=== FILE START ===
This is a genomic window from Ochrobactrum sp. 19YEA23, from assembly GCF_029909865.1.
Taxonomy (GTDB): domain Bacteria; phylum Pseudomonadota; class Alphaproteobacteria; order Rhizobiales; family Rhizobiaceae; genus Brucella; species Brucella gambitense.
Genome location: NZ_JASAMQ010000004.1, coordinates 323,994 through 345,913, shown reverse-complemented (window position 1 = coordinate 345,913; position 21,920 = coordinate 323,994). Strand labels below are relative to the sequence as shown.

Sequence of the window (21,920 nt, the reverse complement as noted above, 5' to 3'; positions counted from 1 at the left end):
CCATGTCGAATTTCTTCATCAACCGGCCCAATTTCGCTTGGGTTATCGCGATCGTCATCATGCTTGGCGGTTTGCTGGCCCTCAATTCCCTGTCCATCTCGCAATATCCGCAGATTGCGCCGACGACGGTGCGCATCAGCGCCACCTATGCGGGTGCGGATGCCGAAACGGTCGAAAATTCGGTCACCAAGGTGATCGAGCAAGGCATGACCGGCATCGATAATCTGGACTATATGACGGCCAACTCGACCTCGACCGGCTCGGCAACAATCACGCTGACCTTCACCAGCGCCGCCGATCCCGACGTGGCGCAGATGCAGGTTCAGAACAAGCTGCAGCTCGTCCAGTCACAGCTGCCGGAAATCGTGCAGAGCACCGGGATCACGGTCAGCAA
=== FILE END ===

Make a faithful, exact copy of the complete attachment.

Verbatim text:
This is a genomic window from Ochrobactrum sp. 19YEA23, from assembly GCF_029909865.1.
Taxonomy (GTDB): domain Bacteria; phylum Pseudomonadota; class Alphaproteobacteria; order Rhizobiales; family Rhizobiaceae; genus Brucella; species Brucella gambitense.
Genome location: NZ_JASAMQ010000004.1, coordinates 323,994 through 345,913, shown reverse-complemented (window position 1 = coordinate 345,913; position 21,920 = coordinate 323,994). Strand labels below are relative to the sequence as shown.

Sequence of the window (21,920 nt, the reverse complement as noted above, 5' to 3'; positions counted from 1 at the left end):
CCATGTCGAATTTCTTCATCAACCGGCCCAATTTCGCTTGGGTTATCGCGATCGTCATCATGCTTGGCGGTTTGCTGGCCCTCAATTCCCTGTCCATCTCGCAATATCCGCAGATTGCGCCGACGACGGTGCGCATCAGCGCCACCTATGCGGGTGCGGATGCCGAAACGGTCGAAAATTCGGTCACCAAGGTGATCGAGCAAGGCATGACCGGCATCGATAATCTGGACTATATGACGGCCAACTCGACCTCGACCGGCTCGGCAACAATCACGCTGACCTTCACCAGCGCCGCCGATCCCGACGTGGCGCAGATGCAGGTTCAGAACAAGCTGCAGCTCGTCCAGTCACAGCTGCCGGAAATCGTGCAGAGCACCGGGATCACGGTCAGCAA